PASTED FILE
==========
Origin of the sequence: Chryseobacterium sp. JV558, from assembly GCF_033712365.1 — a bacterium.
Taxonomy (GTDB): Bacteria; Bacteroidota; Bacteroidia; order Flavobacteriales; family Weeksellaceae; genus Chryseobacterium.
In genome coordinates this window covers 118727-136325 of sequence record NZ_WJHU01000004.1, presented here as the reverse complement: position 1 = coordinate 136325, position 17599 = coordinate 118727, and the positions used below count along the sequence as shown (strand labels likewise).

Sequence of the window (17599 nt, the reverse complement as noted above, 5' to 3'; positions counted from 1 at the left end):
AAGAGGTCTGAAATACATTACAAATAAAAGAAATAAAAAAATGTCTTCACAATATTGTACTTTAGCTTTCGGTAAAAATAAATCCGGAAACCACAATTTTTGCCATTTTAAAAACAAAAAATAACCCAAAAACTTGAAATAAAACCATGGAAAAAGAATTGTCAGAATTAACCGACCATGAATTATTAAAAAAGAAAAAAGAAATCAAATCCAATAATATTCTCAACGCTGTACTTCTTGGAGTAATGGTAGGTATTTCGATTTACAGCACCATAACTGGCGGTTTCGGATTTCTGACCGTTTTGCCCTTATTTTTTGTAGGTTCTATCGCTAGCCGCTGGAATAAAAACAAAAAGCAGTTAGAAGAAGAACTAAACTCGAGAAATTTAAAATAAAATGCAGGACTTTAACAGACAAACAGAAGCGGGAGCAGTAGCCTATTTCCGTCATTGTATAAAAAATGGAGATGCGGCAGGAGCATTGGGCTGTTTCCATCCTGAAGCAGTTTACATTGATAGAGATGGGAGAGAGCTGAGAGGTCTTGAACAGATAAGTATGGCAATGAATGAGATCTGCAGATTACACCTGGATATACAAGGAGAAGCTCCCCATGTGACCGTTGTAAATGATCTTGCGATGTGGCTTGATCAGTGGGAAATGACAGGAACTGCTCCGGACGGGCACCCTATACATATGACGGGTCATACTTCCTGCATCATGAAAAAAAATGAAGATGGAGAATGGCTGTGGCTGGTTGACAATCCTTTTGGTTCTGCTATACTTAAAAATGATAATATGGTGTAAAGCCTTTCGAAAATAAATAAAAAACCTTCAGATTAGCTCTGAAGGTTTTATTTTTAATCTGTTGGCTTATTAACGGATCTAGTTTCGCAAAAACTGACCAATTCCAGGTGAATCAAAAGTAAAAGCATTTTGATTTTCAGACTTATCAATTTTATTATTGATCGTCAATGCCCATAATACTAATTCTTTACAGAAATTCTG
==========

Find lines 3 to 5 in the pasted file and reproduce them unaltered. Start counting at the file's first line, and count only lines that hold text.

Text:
In genome coordinates this window covers 118727-136325 of sequence record NZ_WJHU01000004.1, presented here as the reverse complement: position 1 = coordinate 136325, position 17599 = coordinate 118727, and the positions used below count along the sequence as shown (strand labels likewise).

Sequence of the window (17599 nt, the reverse complement as noted above, 5' to 3'; positions counted from 1 at the left end):
AAGAGGTCTGAAATACATTACAAATAAAAGAAATAAAAAAATGTCTTCACAATATTGTACTTTAGCTTTCGGTAAAAATAAATCCGGAAACCACAATTTTTGCCATTTTAAAAACAAAAAATAACCCAAAAACTTGAAATAAAACCATGGAAAAAGAATTGTCAGAATTAACCGACCATGAATTATTAAAAAAGAAAAAAGAAATCAAATCCAATAATATTCTCAACGCTGTACTTCTTGGAGTAATGGTAGGTATTTCGATTTACAGCACCATAACTGGCGGTTTCGGATTTCTGACCGTTTTGCCCTTATTTTTTGTAGGTTCTATCGCTAGCCGCTGGAATAAAAACAAAAAGCAGTTAGAAGAAGAACTAAACTCGAGAAATTTAAAATAAAATGCAGGACTTTAACAGACAAACAGAAGCGGGAGCAGTAGCCTATTTCCGTCATTGTATAAAAAATGGAGATGCGGCAGGAGCATTGGGCTGTTTCCATCCTGAAGCAGTTTACATTGATAGAGATGGGAGAGAGCTGAGAGGTCTTGAACAGATAAGTATGGCAATGAATGAGATCTGCAGATTACACCTGGATATACAAGGAGAAGCTCCCCATGTGACCGTTGTAAATGATCTTGCGATGTGGCTTGATCAGTGGGAAATGACAGGAACTGCTCCGGACGGGCACCCTATACATATGACGGGTCATACTTCCTGCATCATGAAAAAAAATGAAGATGGAGAATGGCTGTGGCTGGTTGACAATCCTTTTGGTTCTGCTATACTTAAAAATGATAATATGGTGTAAAGCCTTTCGAAAATAAATAAAAAACCTTCAGATTAGCTCTGAAGGTTTTATTTTTAATCTGTTGGCTTATTAACGGATCTAGTTTCGCAAAAACTGACCAATTCCAGGTGAATCAAAAGTAAAAGCATTTTGATTTTCAGACTTATCAATTTTATTATTGATCGTCAATGCCCATAATACTAATTCTTTACAGAAATTCTG